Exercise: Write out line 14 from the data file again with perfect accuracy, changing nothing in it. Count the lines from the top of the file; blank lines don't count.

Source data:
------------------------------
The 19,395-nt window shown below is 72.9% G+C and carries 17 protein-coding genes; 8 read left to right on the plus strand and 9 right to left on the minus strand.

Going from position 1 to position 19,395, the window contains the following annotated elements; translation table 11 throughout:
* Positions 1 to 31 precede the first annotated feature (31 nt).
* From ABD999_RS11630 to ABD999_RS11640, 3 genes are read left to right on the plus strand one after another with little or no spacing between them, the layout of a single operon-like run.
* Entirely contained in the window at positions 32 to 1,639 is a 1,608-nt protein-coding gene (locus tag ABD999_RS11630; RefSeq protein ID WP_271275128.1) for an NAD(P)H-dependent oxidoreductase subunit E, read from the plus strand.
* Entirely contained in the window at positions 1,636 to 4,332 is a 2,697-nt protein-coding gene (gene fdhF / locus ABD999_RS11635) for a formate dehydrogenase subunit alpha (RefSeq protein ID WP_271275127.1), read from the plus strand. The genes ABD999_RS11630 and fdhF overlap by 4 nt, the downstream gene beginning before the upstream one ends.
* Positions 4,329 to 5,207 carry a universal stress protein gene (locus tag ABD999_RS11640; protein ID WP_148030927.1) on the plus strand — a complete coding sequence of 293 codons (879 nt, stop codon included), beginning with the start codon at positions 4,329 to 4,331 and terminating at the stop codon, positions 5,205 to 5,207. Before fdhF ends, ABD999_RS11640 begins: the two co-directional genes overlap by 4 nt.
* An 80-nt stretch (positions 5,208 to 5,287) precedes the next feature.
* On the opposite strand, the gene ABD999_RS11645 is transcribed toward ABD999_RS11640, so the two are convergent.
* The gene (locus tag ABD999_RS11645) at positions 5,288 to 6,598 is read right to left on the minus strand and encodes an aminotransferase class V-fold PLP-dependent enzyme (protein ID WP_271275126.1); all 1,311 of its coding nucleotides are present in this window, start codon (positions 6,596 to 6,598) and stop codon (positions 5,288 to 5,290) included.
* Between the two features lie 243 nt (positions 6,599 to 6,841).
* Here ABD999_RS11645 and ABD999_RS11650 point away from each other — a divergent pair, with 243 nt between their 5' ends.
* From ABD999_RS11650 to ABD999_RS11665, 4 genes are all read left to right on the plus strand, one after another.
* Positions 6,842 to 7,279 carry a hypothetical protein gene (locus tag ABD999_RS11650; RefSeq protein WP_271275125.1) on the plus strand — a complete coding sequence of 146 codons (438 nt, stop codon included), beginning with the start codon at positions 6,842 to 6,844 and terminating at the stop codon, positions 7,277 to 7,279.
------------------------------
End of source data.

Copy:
* Positions 6,842 to 7,279 carry a hypothetical protein gene (locus tag ABD999_RS11650; RefSeq protein WP_271275125.1) on the plus strand — a complete coding sequence of 146 codons (438 nt, stop codon included), beginning with the start codon at positions 6,842 to 6,844 and terminating at the stop codon, positions 7,277 to 7,279.